I then bumped into Encounter Overland in London. I hit it off with the owner and found myself employed, mainly I suspect because of my previous experience travelling and some of the ideas we discussed.

Encounter Overland was such an important and integral part of my travelling that it has it's own section. Trailfinders were on the same street as EO and get a mention as they provided a significant proportion of EO's clientele.

End of the Grand Tour



19 May 1985 to 2 June 1985

Wendy and I honeymooned in St Lucia, and a few other small islands in the Caribbean. We arranged the holiday through Rankin Kuhn tour operator, part of Thomas Cook as Far Away Places, with flights provided by British Airways. The resort was Couples. I thought that It may now be known as Sandals, Halcyon Beach Resort but there was Halcyon Reach Club just north of Couples at the time.

From a St Lucia Tourist Board brochure at the time;-

  • Couples - Vigie Beach: Beautifully landscaped grounds surround 68 guest rooms and 18 beachside cottages. Bar and cocktail lounge overlook the Caribbean. Facilities for water and land sports and as its name implies, an idyllic escape for two.

It could be that this is now known as Rendezvous. There is a London Business School Case Study which refers to a Mr Barnard who is also mentioned in the Rendezvous web site. Also there is mention of botanical gardens, which matches to Couples.

I was working for Trafalgar House at the time in the construction division. Trafalgar House also owned Cunard, the shipping line, who in turn owned Le Toc, another hotel on the Island. Despite a good staff discount we choose to go to Couples as it was all inclusive and couples only. However, we did book it through Brocklebank Travel, another Trafalgar House Company, based in Bristol.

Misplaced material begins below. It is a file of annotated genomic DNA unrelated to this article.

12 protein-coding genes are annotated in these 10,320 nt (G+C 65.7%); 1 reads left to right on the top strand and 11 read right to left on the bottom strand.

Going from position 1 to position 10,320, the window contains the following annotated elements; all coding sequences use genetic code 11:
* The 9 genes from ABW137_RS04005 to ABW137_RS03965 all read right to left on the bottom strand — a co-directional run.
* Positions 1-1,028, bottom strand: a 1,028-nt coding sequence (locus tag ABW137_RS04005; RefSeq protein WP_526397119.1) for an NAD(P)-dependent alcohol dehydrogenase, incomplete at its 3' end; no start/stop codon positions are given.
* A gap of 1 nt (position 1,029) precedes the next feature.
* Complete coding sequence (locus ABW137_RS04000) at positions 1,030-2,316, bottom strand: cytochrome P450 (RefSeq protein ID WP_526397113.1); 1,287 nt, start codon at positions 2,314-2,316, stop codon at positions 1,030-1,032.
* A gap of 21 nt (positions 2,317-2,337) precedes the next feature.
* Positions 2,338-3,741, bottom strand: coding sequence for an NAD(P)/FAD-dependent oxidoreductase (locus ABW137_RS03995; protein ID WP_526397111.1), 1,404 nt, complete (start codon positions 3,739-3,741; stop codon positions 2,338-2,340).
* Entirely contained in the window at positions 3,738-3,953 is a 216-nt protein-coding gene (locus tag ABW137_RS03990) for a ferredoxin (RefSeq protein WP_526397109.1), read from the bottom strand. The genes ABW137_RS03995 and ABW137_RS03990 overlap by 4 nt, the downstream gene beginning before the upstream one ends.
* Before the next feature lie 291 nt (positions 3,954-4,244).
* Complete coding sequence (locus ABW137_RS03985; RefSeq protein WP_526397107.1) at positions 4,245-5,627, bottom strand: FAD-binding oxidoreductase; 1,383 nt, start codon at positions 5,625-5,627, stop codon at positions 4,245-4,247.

• Travel Agent; Brocklebank Travel preformed well. Everything was sorted
  • Tour Operator; Rankin Kuhn provided what they said in there broucher.
  • Flights; British Airways made long flights acceptable
  • Resort / Hotel; Couples, three things to note;-
    • On arrival, the hotel wanted us to go to a welcome party. After travelling most of the day, all we wanted to do was fall asleep. We missed out on the induction talk. I understand the benefit of having the induction whist everybody is together, and the difficulty of getting everybody together afterwards. However, an alterative could have been provided, not a lot goes in, even for those that did attend, when you are more asleep than awake.
    • The other was the proximity to the airport. It is very close. It would have been nice to know beforehand. However, again I do understand that knowing the location of the airport would put a number of people off. As it was, the airport was now only a local airport and the result was that it was not at all intrusive.
    • Apart from the above, which did not spoil the holiday, Couples exceeded expectations in so many ways. It was an excellent resort and we would happily recommend it. Very nearly full marks.
Blast 'Em Up —Game Review Rating: 7 out of 10

Blast 'Em Up—Game Review Rating: 7 out of 10

Blast 'Em Up—Game Review Rating: 7 out of 10

Travel Agent— Review ★★★★★★★☆☆☆ (7 on a scale of 0 to 10)

Tour Operator ★★★★★★★★★☆ (7 on a scale of 0 to 10)

Flights ★★★★★★★★★☆ (7 on a scale of 0 to 10)

Resort /Hotel ★★★★★★★★★☆ (9 on a scale of 0 to 10)





Wendy and I joined friends Gill and John in a trip to Iceland. This was a fully arranged tour. We wanted to travel through the centre which at the time was a restricted area. Tourism to Iceland was relatively new. However, we we lucky enough to have one of the best specialist travel agents for Iceland and similar destinations just a few miles away, in Banstead, Surrey, called Discover the World. It comes highly recommended.


USSR was still one huge communist country with restrictions both with respect to entry, and to movement within the country. This was a fully arrange tour, with only small amounts of time allowed to ones own devises. The travel agent tour operator was ... Flights were British Airways in both directions. The pilot even announced when we had left Russian air space on the return flight.






Canada & Alaska








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Short Breaks